Archives: April 2008

Event: Skillsoft

Tom's closer to home in Watertown, Massachusetts, speaking for SkillSoft's Leadership Development Channel. Featuring best-selling business authors, experts, and CEOs—those who can have the biggest impact in motivating and challenging the thinking of learners, Leadership Development Channel is a collection of on-demand programs (videos) in multiple learning formats designed to help organizations develop their managers.
You can download the slides here:
Skillsoft, Watertown, MA

Tucking the Shower Curtain

I was lucky to get to London for the Tom event yesterday. Repeating his message from this blog post, Tom told the story about Conrad Hilton, founder of Hilton hotels. At a gala celebrating his life, he was asked, "What was the most important lesson you've learned in your long and distinguished career?" His reply was, "Remember to tuck the shower curtain inside the bathtub."

At first glance, one may think, that's it? But, think about it ... paying attention to detail makes all the difference when we are trying to achieve excellence. When we miss the little things, we miss the opportunity to achieve excellence; we fall just short of it.

My question of the day is, "What shower curtain do you need to tuck in?"

Event: London Tom Day

Today, Tom's in London sharing the stage with our Cool Friend Kjell Nordström, with the theme being "Look Beyond Change." Presented by old friends Benchmark in partnership with Tom Peters Company!UK, it should be a great day! As always, the slides are available here:
Excellence. Always. Benchmark/TPC!UK, London

What the Hell!

Found this on a greeting card in a Boston paper store. Frankly, it doesn't get much better than this:

"Ever notice that 'what the hell' is always the right decision?"—unknown Hollywood script writer (courtesy The Borealis Press)

100 Ways to Succeed #115:

What the Hell!

At some point today (today!), despite "overload" ... just say, "what the hell" and go for it in some way or other.

(Likewise, worry if it's been more than a week or so since you said to yourself, "what the hell.")

Innovation … It's Easy as P___!

If innovation is still the best source of competitive advantage, then this truism should apply beyond the world of fashion, IT, and pharmaceuticals, and into less obviously promising areas, like aircraft toilets! A client who works in this sector told me recently that men (still) make up 70% of airline passengers carried. (Reason in itself to re-read Chapter 13 of Re-imagine!) Further, and without going into unnecessary detail, he told me that three out of every four visits passengers make to the toilet during flights is to pee. So, putting these two statistics together, over 50% of toilet utilisation on flights is by men peeing. Question then. Why are there no men's urinals on planes, as there are in just about every other venue where men and women co-exist in large numbers?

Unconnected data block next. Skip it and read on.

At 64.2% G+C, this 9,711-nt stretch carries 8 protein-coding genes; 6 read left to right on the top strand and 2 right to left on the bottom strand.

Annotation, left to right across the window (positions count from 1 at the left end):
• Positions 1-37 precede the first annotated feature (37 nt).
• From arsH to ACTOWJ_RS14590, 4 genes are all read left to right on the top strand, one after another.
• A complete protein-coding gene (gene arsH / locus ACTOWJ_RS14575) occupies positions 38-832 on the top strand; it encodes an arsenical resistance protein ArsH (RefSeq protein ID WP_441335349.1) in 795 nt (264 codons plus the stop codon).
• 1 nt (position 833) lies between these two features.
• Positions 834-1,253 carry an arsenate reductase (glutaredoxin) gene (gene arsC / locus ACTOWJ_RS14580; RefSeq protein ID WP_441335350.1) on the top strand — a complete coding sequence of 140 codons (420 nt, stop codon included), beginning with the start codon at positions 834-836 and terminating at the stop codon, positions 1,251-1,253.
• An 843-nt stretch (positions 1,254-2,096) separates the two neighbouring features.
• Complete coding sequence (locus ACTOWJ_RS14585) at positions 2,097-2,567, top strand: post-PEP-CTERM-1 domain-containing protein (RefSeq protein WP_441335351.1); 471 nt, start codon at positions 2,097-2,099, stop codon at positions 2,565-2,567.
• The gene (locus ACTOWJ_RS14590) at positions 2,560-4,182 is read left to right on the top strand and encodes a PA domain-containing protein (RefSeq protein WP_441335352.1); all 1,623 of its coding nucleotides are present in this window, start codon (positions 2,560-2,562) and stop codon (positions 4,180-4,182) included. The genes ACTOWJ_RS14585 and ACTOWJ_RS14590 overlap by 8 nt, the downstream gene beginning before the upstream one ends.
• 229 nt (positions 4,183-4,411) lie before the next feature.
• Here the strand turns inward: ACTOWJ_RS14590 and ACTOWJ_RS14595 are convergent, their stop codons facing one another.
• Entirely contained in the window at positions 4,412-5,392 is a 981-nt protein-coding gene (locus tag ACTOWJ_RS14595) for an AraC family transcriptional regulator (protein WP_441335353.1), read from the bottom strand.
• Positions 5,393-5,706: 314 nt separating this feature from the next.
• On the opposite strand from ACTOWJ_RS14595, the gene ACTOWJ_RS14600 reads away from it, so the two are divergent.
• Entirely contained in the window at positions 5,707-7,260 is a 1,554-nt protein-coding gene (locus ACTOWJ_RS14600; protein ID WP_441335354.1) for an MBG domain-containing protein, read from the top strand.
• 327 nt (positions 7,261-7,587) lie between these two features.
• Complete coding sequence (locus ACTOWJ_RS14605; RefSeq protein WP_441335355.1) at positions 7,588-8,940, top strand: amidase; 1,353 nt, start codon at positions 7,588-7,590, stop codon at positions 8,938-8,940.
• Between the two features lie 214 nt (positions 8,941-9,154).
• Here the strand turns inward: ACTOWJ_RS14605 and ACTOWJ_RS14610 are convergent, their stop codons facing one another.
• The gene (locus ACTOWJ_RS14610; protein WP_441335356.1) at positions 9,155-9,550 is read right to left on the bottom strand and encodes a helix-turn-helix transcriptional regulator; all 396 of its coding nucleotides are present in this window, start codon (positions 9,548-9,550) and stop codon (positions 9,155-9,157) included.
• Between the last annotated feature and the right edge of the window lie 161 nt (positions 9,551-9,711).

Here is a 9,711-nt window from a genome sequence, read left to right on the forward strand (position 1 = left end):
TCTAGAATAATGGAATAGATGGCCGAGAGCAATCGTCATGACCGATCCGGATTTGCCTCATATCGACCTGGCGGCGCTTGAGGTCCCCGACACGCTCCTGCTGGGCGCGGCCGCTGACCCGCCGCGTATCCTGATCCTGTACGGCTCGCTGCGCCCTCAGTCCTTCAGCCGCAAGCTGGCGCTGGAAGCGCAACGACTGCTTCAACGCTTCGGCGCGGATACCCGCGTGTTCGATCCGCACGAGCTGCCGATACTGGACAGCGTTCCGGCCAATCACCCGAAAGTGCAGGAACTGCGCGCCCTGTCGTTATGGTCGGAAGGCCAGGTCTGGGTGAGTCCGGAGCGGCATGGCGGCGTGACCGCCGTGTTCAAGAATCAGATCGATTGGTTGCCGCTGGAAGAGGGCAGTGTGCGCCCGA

Some cynics amongst us might say that this is largely because the status quo does not cause a big problem for men! But things are starting to change. DASELL Cabin Interior (see the Washroom with Urinals page on their website) has just won an industry prize for offering the first aircraft urinal as a unique feature for their customers, the big airlines and plane manufacturers. These novel facilities are certainly more space- and weight-efficient, and attractive for the specifying aero-engineers on that basis alone. But it's likely to be the women passengers who turn out to be the biggest beneficiaries of this particular piece of German ingenuity. Having to share toilet facilities with us men on long flights can't be the best aspect of the air travel experience for women passengers. Installing urinals to take most of the male traffic opens up the attractive possibility of an airline's being able to designate some of the conventional toilet facilities as for "ladies only" without inconveniencing the male majority. This seems like a really good service innovation to me. But how could I possibly know or understand!